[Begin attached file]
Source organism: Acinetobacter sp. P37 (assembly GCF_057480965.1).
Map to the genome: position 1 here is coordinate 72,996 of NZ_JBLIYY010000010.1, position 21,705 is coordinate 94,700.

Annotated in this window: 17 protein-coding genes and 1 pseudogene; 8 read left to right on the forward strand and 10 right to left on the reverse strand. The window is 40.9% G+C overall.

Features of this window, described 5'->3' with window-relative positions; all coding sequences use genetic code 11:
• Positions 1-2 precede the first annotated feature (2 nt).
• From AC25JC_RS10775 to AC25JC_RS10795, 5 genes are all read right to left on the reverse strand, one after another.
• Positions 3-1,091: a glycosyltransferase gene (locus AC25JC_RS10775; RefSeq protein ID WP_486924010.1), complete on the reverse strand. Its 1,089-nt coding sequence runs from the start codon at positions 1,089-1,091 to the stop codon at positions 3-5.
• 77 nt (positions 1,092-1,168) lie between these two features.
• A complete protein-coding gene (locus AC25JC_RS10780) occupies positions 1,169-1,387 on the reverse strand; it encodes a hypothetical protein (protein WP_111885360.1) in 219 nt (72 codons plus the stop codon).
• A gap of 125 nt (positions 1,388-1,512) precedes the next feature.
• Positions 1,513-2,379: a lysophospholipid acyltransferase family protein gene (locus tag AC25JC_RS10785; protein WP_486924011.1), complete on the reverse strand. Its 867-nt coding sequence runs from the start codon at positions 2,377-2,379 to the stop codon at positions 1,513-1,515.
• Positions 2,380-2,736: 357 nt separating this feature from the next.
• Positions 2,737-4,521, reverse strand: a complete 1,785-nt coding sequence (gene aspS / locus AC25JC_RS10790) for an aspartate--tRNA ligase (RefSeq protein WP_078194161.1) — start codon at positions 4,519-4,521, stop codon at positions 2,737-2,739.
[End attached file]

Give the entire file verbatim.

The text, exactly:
Source organism: Acinetobacter sp. P37 (assembly GCF_057480965.1).
Map to the genome: position 1 here is coordinate 72,996 of NZ_JBLIYY010000010.1, position 21,705 is coordinate 94,700.

Annotated in this window: 17 protein-coding genes and 1 pseudogene; 8 read left to right on the forward strand and 10 right to left on the reverse strand. The window is 40.9% G+C overall.

Features of this window, described 5'->3' with window-relative positions; all coding sequences use genetic code 11:
• Positions 1-2 precede the first annotated feature (2 nt).
• From AC25JC_RS10775 to AC25JC_RS10795, 5 genes are all read right to left on the reverse strand, one after another.
• Positions 3-1,091: a glycosyltransferase gene (locus AC25JC_RS10775; RefSeq protein ID WP_486924010.1), complete on the reverse strand. Its 1,089-nt coding sequence runs from the start codon at positions 1,089-1,091 to the stop codon at positions 3-5.
• 77 nt (positions 1,092-1,168) lie between these two features.
• A complete protein-coding gene (locus AC25JC_RS10780) occupies positions 1,169-1,387 on the reverse strand; it encodes a hypothetical protein (protein WP_111885360.1) in 219 nt (72 codons plus the stop codon).
• A gap of 125 nt (positions 1,388-1,512) precedes the next feature.
• Positions 1,513-2,379: a lysophospholipid acyltransferase family protein gene (locus tag AC25JC_RS10785; protein WP_486924011.1), complete on the reverse strand. Its 867-nt coding sequence runs from the start codon at positions 2,377-2,379 to the stop codon at positions 1,513-1,515.
• Positions 2,380-2,736: 357 nt separating this feature from the next.
• Positions 2,737-4,521, reverse strand: a complete 1,785-nt coding sequence (gene aspS / locus AC25JC_RS10790) for an aspartate--tRNA ligase (RefSeq protein WP_078194161.1) — start codon at positions 4,519-4,521, stop codon at positions 2,737-2,739.